The brutality of this persecution forced many Iranian Christians to meet in underground churches, but, as is often the case with persecution, it strengthened and encouraged the Iranian church rather than destroying it. There is currently an extensive network of underground churches in more than 40 cities across Iran, largely consisting of recent believers from Muslim backgrounds, and recent developments such as Christian satellite broadcasting are reaching millions more. The website of 222 Ministries (www.222ministries. com) contains many testimonies from Iranian Christians and stories of how the church in Iran is growing – Muslim clerics, leaders of mosques, drug addicts and prostitutes all testify to the power of Christ. 222 Ministries even run an online theological college which currently has over 800 students, including Muslim clerics, and their staff members receive 1,000 phone calls a month from Iranians wanting to commit their lives to Christ. Lazarus Yeghnazar, the President of 222 Ministries International, calmly states that “conservative estimates put the size of the Iranian church at over one million people”. The scale of this revival is astonishing.

Naturally, spiritual warfare being what it is, the persecution of the church in Iran is intensifying, a testimony to the size and momentum of this revival. Since April 2008 there have been 53 arrests of Iranian Christians all over the country – in Tehran, Mashad, Esfahan, Shiraz and elsewhere. In July 2008 an elderly Christian couple were leading a gospel meeting at their house church in Esfahan and baptising new believers in a tub of water in their lounge when their house was raided. The police were particularly incensed when they discovered that the husband, Abbas Amiri, was a respected haji who had visited Mecca on several occasions and who had also fought for Iran during the Iran-Iraq war. He was beaten and died on his way to hospital. His wife Sakineh Rahnama later died of shock. Recently the Iranian government provisionally passed legislation demanding the death penalty for Muslims who leave Islam – previously courts could hand down hard labour sentences or jail terms instead, but the death penalty could soon be the only option. The flourishing church is not the only evidence that many Iranians are unhappy with their government – for example, a United Nations report in 2005 revealed that Iran has the highest drug addiction rate in the world, and the Iran Press Service reported in 2006 that government agencies are considering creating legalised brothels to combat a massive rise in prostitution. It’s hard to escape the conclusion that something is rotten in the state of Iran.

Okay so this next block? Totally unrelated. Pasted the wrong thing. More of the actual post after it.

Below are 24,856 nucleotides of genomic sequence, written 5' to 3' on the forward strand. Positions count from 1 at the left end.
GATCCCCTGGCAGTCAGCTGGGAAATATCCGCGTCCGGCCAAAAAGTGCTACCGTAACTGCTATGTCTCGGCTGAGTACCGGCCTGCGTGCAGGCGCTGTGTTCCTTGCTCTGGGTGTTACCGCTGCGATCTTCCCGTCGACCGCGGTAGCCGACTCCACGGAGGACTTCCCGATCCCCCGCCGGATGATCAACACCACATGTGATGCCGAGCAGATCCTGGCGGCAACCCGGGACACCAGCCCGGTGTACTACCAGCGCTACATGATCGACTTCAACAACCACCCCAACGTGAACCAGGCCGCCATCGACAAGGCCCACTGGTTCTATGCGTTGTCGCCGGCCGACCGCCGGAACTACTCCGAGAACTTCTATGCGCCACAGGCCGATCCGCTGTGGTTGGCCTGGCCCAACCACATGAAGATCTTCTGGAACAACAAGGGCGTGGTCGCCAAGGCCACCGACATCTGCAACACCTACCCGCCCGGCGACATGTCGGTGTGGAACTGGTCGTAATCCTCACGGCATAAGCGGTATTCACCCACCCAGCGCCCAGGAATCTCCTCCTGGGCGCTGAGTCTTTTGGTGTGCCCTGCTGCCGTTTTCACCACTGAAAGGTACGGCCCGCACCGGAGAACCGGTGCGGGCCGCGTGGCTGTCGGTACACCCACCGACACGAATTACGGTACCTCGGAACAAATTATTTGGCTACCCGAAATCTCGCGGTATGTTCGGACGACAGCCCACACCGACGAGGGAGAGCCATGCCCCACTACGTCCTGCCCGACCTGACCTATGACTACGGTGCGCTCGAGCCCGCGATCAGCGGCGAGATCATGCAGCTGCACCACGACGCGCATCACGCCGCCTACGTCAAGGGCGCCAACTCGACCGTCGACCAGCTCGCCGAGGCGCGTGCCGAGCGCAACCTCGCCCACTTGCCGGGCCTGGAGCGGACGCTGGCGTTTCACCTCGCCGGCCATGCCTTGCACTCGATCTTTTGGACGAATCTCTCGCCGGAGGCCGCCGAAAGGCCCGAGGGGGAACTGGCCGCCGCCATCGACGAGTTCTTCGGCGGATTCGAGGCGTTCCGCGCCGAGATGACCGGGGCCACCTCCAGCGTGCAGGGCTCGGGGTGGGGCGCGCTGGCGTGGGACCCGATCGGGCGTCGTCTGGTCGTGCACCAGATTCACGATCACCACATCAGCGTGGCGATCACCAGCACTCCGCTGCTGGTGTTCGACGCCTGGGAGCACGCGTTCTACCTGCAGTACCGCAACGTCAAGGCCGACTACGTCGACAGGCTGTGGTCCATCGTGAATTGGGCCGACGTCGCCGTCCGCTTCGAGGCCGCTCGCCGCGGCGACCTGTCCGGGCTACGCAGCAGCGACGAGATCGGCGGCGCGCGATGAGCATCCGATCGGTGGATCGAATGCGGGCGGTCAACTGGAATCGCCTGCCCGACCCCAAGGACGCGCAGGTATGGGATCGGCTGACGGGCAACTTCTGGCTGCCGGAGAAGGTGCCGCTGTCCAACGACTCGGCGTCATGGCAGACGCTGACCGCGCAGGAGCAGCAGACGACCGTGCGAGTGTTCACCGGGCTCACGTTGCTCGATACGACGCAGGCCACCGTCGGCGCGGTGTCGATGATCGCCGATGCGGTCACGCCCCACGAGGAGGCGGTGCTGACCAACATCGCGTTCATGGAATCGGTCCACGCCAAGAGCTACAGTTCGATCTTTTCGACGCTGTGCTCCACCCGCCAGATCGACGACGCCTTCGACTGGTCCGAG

Although precise statistics regarding the church in Iran are hard to come by – it’s an underground church, after all – what is clear from many sources and from the increasingly desperate restrictions introduced by the Iranian government is that the message of Christ is spreading in Iran, and spreading fast. Lazarus Yeghnazar believes that the church around the world needs to be prepared for an avalanche of new believers both inside Iran and in the extensive Iranian diaspora around the world, and wants Christians to pray for this as a matter of urgency. The ancient bones of the church in Iran, dating back to the time of the apostles, are coming to life in thrilling fashion, providing a wonderful example of the power of Christ over the plans of men.